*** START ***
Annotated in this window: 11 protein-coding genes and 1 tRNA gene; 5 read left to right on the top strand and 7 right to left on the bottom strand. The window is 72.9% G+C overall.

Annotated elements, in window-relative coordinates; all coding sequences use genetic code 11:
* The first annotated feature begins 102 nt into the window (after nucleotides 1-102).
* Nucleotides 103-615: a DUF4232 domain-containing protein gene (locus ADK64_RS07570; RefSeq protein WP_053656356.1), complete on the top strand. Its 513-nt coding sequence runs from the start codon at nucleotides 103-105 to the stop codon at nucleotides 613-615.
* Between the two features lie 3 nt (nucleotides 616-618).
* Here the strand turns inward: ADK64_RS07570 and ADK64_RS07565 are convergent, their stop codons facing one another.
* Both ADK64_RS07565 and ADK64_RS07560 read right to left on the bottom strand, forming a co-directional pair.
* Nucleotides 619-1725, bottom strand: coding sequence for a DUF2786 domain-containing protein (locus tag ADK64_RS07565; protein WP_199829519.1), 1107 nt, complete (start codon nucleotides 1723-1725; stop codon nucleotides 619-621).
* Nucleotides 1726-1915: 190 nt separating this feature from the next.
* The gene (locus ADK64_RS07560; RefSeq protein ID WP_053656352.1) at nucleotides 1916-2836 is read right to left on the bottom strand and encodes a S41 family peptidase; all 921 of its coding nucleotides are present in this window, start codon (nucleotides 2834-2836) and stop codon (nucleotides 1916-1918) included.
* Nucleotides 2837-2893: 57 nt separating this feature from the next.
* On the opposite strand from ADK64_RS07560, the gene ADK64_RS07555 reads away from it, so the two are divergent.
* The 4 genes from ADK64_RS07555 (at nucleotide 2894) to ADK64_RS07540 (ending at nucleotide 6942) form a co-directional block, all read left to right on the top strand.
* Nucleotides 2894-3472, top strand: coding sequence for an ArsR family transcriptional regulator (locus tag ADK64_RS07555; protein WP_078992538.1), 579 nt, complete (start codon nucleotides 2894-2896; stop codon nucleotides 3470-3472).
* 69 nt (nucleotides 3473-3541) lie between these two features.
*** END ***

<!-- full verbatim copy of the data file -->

Annotated in this window: 11 protein-coding genes and 1 tRNA gene; 5 read left to right on the top strand and 7 right to left on the bottom strand. The window is 72.9% G+C overall.

Annotated elements, in window-relative coordinates; all coding sequences use genetic code 11:
* The first annotated feature begins 102 nt into the window (after nucleotides 1-102).
* Nucleotides 103-615: a DUF4232 domain-containing protein gene (locus ADK64_RS07570; RefSeq protein WP_053656356.1), complete on the top strand. Its 513-nt coding sequence runs from the start codon at nucleotides 103-105 to the stop codon at nucleotides 613-615.
* Between the two features lie 3 nt (nucleotides 616-618).
* Here the strand turns inward: ADK64_RS07570 and ADK64_RS07565 are convergent, their stop codons facing one another.
* Both ADK64_RS07565 and ADK64_RS07560 read right to left on the bottom strand, forming a co-directional pair.
* Nucleotides 619-1725, bottom strand: coding sequence for a DUF2786 domain-containing protein (locus tag ADK64_RS07565; protein WP_199829519.1), 1107 nt, complete (start codon nucleotides 1723-1725; stop codon nucleotides 619-621).
* Nucleotides 1726-1915: 190 nt separating this feature from the next.
* The gene (locus ADK64_RS07560; RefSeq protein ID WP_053656352.1) at nucleotides 1916-2836 is read right to left on the bottom strand and encodes a S41 family peptidase; all 921 of its coding nucleotides are present in this window, start codon (nucleotides 2834-2836) and stop codon (nucleotides 1916-1918) included.
* Nucleotides 2837-2893: 57 nt separating this feature from the next.
* On the opposite strand from ADK64_RS07560, the gene ADK64_RS07555 reads away from it, so the two are divergent.
* The 4 genes from ADK64_RS07555 (at nucleotide 2894) to ADK64_RS07540 (ending at nucleotide 6942) form a co-directional block, all read left to right on the top strand.
* Nucleotides 2894-3472, top strand: coding sequence for an ArsR family transcriptional regulator (locus tag ADK64_RS07555; protein WP_078992538.1), 579 nt, complete (start codon nucleotides 2894-2896; stop codon nucleotides 3470-3472).
* 69 nt (nucleotides 3473-3541) lie between these two features.